OK. Now that we know what our general targets are, and have become attuned to what our stomachs like and dislike during training, inevitably we’ll arrive at an aid station with caloric needs and curiosity. After all, if you’re taking in the minimum of 200 calories per hour from gels and/or powders, an aid station might offer a nice little bump in calories to maintain energy over the length of a race.

Your Aid Station Cheat Sheet:  

So what do you grab? How to know what your body needs at any given time? Here are 12 of the most common things you’ll see at aid stations (in North America), plus estimates for what nutrition you’ll be receiving with on-the-go serving sizes.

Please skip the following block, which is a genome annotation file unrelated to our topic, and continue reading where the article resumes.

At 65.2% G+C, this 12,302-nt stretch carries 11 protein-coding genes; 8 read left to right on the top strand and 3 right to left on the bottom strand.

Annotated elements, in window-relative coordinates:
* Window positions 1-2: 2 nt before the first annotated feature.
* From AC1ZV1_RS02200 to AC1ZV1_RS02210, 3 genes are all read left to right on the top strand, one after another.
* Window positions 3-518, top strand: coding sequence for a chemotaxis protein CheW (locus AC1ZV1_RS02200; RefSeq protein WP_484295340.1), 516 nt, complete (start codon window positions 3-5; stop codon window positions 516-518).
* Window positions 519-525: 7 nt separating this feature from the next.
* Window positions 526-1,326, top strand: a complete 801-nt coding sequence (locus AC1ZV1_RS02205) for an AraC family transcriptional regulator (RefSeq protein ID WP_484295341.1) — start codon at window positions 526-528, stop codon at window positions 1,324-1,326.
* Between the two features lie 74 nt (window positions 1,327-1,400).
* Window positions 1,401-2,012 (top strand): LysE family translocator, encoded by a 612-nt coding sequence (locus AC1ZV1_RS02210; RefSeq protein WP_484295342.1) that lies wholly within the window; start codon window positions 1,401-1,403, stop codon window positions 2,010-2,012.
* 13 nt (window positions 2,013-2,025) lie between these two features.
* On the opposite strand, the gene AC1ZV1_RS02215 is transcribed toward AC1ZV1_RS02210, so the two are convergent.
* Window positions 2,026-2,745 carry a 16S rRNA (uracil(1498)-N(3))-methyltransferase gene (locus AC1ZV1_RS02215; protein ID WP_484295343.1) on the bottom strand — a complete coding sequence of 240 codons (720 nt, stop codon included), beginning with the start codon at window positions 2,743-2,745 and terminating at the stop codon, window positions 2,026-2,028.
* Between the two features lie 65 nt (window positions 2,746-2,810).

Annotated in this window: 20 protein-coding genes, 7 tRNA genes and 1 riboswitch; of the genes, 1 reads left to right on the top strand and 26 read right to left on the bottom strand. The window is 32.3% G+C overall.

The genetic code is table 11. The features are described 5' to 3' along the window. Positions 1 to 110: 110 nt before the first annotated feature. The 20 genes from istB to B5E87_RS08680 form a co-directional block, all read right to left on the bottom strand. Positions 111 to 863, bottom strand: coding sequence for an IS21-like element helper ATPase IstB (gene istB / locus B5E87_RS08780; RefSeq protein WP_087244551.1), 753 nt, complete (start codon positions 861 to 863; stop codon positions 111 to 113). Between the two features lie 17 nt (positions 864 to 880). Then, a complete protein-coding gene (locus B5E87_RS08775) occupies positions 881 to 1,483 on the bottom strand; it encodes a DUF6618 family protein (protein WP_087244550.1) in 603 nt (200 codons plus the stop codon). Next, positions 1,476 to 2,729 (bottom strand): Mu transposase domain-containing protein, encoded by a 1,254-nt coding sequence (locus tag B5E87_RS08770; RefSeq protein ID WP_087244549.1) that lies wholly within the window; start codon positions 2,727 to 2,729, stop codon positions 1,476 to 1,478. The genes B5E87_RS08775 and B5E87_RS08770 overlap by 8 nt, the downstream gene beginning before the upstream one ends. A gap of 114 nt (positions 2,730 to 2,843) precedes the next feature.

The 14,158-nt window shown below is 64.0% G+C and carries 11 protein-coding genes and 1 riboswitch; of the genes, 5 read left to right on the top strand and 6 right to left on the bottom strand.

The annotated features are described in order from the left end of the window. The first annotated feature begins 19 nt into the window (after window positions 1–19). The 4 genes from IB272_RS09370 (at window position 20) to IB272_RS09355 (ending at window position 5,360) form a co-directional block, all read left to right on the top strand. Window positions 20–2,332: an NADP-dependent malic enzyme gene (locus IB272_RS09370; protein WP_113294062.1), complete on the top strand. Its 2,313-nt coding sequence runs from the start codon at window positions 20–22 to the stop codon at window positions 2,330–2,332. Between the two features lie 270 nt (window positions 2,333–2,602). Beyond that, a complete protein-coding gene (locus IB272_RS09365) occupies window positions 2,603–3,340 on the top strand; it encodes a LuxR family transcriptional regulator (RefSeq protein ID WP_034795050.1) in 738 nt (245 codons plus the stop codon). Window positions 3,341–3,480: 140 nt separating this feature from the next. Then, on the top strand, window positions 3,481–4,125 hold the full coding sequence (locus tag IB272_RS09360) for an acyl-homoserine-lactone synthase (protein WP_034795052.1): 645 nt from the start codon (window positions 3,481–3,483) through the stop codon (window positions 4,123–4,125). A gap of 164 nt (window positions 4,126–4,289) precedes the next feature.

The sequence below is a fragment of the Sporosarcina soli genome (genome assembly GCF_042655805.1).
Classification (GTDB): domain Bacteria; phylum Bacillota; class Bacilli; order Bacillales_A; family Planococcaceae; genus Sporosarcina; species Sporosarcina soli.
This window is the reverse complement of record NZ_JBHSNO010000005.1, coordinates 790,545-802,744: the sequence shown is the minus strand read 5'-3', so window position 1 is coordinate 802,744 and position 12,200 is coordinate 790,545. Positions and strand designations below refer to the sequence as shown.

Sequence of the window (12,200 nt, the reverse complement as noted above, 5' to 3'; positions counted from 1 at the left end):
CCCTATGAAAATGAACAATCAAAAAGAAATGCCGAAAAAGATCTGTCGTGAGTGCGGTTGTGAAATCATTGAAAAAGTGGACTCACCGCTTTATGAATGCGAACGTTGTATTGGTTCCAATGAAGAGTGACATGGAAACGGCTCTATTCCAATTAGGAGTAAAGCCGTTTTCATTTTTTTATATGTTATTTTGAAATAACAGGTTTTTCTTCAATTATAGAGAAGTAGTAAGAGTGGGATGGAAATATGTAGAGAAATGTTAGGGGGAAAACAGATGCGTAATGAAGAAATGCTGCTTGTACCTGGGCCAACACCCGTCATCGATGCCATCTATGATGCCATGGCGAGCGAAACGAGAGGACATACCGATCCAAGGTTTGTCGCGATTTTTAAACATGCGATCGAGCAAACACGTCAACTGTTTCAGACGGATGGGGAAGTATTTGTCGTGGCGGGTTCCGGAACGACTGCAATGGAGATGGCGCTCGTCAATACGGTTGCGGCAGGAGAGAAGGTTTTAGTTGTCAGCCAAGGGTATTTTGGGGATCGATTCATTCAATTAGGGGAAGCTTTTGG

Potato Chips

  • Serving Size: One handful
  • Stats: ~130 kcal, 15g carbs, 260 mg sodium
  • Tasting Notes: Chips are a great option with some carbs, and usually a nice change of pace to the palate after hours of eating sweet gels. The sodium in one handful of chips is comparable to about one SaltStick cap! 

Gummy Bears

  • Serving Size: One handful  
  • Stats: 130 kcal, 31g carbs, 0 mg sodium
  • Tasting Notes: Candy, like gummy bears, is a quick and easy sugar source. And very portable. They don’t melt, but will become much harder to chew in colder temperatures, so be wary of this if you are racing somewhere cold. Twice as many carbs as a handful of chips.

Pizza Rolls

  • Serving Size: 3 rolls/pieces.
  • Stats: ~100 kcal, 13g carbs, 190 mg sodium
  • Tasting Notes: Ah, you’ve struck gold. This is everyone’s favorite aid station treasure! These are easy to eat and usually hit the spot. The sodium content here makes this a good option if you’re feeling depleted.


  • Serving Size: 1 cupful
  • Stats: 60 kcal, 16g carbs, 0 mg sodium